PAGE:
Donaldson didn’t post anything about Trump’s recent remarks about McRaven. Like most in the Nine Line office, she hadn’t heard of the argument. She also passed on posting stories about Trump’s canceled visit to the World War I cemetery. The story, she said, didn’t grab her.

She did share a story about Trump donating his salary for the quarter to a veteran entrepreneurship program.

“It did really well,” she said of the posting, which racked up about 500,000 views.

Another story that captured her attention involved Trump and Defense Secretary James N. Mattis. In an interview with “60 Minutes,” the president called the former Marine “sort of a Democrat” and said he wasn’t sure how much longer the general would remain in his job.

Mattis merchandise has been a mainstay for Nine Line, which sells posters of Mattis’ face above the slogan “KILL ’EM ALL” along with Mattis “ONE BAD MOTHER” T-shirts. Donaldson wanted to see how Nine Line’s audience, which has a strong affection for Trump and the defense secretary, would react.

“It’s kind of pitting the audience against themselves,” she said of the experiment. The post largely fell flat among readers who weren’t sure what to make of it.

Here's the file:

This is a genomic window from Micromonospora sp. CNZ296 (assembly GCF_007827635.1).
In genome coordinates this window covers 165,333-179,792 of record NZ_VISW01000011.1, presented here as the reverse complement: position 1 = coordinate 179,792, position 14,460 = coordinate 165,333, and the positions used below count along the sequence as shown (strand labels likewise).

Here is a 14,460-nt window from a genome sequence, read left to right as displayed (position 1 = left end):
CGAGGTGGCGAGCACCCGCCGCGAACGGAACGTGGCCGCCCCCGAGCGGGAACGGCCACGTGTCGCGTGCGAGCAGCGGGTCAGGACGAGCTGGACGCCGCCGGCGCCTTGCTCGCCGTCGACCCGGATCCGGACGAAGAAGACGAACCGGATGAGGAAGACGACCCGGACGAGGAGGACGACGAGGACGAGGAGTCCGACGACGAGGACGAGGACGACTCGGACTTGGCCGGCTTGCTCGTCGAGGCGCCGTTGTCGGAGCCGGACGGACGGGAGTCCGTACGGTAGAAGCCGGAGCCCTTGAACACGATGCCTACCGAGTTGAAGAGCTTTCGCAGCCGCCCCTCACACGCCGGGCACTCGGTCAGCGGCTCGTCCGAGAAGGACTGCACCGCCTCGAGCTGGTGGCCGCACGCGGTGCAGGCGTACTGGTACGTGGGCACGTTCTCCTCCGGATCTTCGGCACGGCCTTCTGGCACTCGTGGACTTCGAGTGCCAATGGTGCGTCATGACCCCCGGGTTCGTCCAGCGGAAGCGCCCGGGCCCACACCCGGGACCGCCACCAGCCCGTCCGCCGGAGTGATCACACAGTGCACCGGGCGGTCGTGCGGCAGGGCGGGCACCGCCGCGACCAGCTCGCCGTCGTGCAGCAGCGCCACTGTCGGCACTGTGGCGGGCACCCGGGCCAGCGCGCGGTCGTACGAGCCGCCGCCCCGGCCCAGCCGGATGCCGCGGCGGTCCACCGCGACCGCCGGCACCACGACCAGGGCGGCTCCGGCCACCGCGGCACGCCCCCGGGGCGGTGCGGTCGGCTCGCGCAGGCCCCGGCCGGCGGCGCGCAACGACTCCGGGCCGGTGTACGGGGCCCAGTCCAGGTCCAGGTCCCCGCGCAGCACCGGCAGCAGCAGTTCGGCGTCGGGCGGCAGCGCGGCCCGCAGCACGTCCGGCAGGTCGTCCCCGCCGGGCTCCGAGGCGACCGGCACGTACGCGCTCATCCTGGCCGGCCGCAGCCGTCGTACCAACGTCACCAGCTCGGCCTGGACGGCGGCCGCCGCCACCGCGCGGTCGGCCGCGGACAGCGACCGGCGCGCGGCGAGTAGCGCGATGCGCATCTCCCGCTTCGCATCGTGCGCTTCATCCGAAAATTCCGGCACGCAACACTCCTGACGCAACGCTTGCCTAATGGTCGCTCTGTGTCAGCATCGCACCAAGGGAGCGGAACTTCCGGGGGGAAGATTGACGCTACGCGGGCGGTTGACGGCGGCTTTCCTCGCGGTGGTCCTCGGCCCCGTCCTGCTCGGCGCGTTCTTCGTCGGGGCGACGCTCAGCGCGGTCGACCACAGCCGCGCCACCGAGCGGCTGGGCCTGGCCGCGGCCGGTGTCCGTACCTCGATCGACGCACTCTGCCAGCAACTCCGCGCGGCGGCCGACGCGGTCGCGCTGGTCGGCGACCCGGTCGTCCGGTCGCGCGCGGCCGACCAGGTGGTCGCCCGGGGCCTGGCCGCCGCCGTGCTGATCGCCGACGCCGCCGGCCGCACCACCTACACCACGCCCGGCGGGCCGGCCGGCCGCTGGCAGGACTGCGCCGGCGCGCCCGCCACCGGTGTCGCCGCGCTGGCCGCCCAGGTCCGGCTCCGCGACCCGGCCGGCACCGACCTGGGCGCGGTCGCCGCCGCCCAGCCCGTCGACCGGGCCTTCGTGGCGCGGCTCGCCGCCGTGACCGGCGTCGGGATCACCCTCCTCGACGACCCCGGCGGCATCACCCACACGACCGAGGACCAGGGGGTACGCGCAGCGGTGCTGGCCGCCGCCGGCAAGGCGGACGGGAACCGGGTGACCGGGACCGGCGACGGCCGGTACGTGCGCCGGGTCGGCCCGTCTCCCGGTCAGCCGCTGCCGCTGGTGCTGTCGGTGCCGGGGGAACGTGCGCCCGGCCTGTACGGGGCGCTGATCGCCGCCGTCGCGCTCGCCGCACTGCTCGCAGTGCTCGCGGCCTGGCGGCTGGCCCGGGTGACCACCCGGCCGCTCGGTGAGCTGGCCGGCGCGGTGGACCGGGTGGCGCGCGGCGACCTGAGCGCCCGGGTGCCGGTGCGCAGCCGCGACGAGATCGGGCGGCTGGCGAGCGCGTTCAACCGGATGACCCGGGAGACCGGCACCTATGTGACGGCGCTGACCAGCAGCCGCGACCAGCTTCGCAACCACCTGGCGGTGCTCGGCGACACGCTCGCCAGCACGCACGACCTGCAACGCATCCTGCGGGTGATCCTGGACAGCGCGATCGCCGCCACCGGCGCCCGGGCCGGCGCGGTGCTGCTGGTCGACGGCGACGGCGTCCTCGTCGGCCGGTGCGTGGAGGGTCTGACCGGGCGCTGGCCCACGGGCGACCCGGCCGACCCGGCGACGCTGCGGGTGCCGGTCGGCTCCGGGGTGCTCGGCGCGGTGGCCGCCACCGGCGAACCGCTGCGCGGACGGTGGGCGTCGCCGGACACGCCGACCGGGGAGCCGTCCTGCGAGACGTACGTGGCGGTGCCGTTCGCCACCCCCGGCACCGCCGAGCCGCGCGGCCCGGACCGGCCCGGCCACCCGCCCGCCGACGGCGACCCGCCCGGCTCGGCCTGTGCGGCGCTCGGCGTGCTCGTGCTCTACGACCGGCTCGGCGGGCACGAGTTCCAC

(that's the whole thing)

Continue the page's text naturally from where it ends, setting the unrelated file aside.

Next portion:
“Our audience loves Mattis regardless of his leftist tendencies,” she said. “He’s a military guy, like them.”

A messy Trump-Mattis break, she said, would deal a big blow to the president’s standing with veterans.

She logged back onto the company page to see how its followers were responding to a story she had posted earlier that day about Trump’s threat to permanently close the southern border.

Unlike the Trump-Mattis story, this one had provoked a passionate response.

“I’ve been voting red for 20 years [hoping] for this,” one comment said.

“SHUT IT DOWN!!!” roared another.

Donaldson blanched. “These are kind of racist,” she said.

It was close to quitting time. On the video screen behind her, the daily sales figure had surged past $100,000, about 25% higher than the same-day sales from a year ago. Americans were angry, passionate and eager to let their friends and neighbors know exactly where they stood on the flag, immigration, guns and just about every hot-button issue in the president’s Twitter feed.

This much Donaldson, Merritt and the rest of the Nine Line team knew for certain: All that emotion was good for business.